What Can Go Wrong When You Trust Nobody? Threat Modeling Zero Trust


Authors:   James Callaghan


The presentation discusses the use of threat modeling in a fictitious example of a workload architecture, and the importance of prototyping early to understand how technologies integrate with each other and what can go wrong.
  • The example architecture includes an external facing service using TLS, mutual TLS for service communication, and web identity federation for accessing AWS services
  • Two approaches are presented: a simple web service and a service mesh approach using Istio and OPA
  • Data flow diagrams are essential for threat modeling and can be used to apply STRIDE to individual communications
  • Prototyping early helps to understand technology integration and potential issues
  • The presentation includes a relevant anecdote about a last-minute issue with AWS policies on S3 buckets
During the presentation, the speaker encountered an issue with AWS policies on S3 buckets that had changed the day before. This caused panic as the demo was not working, but after some troubleshooting, the issue was resolved and the demo was successful.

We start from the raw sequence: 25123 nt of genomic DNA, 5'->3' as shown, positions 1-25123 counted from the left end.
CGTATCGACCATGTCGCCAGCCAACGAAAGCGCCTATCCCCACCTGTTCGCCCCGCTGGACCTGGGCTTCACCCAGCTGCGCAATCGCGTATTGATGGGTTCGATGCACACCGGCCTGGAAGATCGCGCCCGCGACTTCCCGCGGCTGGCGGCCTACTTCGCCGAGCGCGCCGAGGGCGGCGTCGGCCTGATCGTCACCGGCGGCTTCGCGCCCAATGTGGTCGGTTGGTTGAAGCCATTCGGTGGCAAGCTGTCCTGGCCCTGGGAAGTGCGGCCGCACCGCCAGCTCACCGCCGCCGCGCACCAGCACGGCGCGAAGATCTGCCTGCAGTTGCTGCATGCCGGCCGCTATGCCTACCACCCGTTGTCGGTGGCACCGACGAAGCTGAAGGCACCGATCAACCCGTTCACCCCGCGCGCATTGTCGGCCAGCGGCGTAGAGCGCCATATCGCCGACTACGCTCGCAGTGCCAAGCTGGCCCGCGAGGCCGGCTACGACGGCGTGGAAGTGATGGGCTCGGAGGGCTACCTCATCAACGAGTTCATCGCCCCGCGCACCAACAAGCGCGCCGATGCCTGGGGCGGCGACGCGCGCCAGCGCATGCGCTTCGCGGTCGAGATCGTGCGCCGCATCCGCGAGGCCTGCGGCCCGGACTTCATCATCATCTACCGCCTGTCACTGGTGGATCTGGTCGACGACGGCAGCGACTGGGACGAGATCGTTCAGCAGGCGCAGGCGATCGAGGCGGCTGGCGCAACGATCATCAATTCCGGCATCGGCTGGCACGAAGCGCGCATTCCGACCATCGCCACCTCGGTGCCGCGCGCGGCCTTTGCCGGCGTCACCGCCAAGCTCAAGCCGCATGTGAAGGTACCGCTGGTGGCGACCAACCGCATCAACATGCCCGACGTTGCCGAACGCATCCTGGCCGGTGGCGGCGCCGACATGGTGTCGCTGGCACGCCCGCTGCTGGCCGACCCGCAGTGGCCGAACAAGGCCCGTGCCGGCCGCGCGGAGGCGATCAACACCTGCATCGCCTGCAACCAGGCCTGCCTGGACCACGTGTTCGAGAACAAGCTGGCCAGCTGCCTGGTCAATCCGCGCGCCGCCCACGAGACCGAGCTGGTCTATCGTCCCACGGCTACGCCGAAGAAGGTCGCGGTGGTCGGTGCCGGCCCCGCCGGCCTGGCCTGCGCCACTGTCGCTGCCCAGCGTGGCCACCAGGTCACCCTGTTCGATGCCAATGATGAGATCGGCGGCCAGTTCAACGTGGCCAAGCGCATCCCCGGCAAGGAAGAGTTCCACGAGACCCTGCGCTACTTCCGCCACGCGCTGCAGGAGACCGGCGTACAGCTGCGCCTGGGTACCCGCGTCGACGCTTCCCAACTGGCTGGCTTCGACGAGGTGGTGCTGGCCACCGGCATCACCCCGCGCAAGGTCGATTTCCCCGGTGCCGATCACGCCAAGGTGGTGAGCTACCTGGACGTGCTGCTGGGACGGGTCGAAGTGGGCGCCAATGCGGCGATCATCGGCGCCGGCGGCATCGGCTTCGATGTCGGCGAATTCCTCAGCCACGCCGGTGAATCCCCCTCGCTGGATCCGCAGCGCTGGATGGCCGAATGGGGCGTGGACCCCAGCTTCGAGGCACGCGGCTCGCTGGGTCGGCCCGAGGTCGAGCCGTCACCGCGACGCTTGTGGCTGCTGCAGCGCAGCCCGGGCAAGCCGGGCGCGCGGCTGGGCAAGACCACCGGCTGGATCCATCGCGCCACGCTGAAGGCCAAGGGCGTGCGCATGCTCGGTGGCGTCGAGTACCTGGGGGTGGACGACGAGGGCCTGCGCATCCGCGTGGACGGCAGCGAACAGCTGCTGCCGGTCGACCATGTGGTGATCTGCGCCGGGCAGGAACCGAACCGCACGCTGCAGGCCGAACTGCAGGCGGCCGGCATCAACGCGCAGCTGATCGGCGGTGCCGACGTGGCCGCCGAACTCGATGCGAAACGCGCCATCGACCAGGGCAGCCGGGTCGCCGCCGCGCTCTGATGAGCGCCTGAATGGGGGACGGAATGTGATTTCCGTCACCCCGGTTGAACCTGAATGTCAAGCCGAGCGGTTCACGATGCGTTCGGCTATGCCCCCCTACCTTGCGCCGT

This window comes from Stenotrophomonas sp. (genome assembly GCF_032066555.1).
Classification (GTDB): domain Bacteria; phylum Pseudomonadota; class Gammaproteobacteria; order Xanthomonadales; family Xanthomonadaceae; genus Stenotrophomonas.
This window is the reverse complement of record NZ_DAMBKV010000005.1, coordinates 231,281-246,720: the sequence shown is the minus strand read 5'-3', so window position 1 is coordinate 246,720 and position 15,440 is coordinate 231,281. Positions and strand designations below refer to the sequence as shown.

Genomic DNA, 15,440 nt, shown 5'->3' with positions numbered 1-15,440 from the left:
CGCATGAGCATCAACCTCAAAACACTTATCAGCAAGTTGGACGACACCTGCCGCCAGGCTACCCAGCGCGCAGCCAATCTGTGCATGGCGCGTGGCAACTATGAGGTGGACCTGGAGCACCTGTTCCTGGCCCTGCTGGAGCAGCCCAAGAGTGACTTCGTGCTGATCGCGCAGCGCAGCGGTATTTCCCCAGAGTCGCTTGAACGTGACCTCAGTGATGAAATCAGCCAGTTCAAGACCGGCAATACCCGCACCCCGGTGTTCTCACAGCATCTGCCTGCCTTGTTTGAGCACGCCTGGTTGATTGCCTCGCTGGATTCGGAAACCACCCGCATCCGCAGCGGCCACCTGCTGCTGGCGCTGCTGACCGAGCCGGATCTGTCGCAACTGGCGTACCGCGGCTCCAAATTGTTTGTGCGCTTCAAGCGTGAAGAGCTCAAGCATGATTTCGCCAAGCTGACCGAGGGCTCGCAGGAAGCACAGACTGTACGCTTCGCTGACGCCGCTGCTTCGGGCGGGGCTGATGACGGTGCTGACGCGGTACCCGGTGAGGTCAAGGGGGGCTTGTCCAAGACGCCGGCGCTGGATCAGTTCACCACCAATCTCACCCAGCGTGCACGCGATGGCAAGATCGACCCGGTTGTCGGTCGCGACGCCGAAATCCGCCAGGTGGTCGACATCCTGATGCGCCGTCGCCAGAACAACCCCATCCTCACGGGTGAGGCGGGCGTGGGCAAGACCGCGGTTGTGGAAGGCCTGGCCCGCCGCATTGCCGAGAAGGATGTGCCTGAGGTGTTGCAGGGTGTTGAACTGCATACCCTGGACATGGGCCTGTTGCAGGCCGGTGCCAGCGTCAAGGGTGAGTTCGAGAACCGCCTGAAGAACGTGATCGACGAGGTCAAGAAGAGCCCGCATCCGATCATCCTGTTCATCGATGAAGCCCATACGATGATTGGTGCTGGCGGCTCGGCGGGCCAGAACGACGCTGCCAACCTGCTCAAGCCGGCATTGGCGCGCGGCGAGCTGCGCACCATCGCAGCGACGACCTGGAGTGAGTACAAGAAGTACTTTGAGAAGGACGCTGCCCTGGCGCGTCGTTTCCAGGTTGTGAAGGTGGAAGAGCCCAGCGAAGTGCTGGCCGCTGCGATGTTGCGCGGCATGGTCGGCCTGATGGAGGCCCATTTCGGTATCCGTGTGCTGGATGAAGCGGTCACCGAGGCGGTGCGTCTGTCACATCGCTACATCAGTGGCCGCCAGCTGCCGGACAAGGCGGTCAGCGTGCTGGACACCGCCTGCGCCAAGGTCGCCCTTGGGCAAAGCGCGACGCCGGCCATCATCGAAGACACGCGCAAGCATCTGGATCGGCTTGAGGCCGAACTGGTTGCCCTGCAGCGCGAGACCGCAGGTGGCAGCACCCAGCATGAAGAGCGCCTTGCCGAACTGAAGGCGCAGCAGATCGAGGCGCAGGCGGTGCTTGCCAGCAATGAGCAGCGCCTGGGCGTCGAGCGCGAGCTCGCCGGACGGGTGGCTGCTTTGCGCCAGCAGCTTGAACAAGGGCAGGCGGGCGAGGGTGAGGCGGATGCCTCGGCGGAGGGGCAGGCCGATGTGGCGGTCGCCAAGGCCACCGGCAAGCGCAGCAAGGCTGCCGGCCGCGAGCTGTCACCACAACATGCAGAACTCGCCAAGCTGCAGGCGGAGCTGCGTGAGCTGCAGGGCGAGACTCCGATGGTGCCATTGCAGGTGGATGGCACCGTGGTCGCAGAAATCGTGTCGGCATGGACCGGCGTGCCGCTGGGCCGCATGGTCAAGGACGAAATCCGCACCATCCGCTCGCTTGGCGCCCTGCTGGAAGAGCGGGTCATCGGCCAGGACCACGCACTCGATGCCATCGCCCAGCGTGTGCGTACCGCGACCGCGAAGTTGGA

With the prevalence of cloud-native technologies continually growing, and organisations increasingly adopting multi-cloud and hybrid architectures, it has never been more important to discuss the principles of Zero Trust. In order to fully apply the philosophy of ‘never trust, always verify’, we must build systems with a sound understanding of the adversaries who may wish to compromise our data, how such a compromise could occur, and how we can protect ourselves by implementing proportionate, layered security controls. The foundation on which we can construct this ‘secure by design’ approach is threat modeling. In this talk, we will: - introduce the fundamental concepts of threat modeling, and how they can be applied to systems made up of many distributed cloud-native workloads; - demonstrate a simple system built using Zero Trust principles, with workloads running on an Istio service mesh within a Kubernetes cluster; - show how cryptographically strong workload identities can be provided by a SPIRE server; - demonstrate how Istio External Authorization can delegate layer 7 authorization decisions to OPA sidecars; - build our threat model and introduce controls following the Zero Trust philosophy, including a demonstration of custom signing and verification of OPA bundles.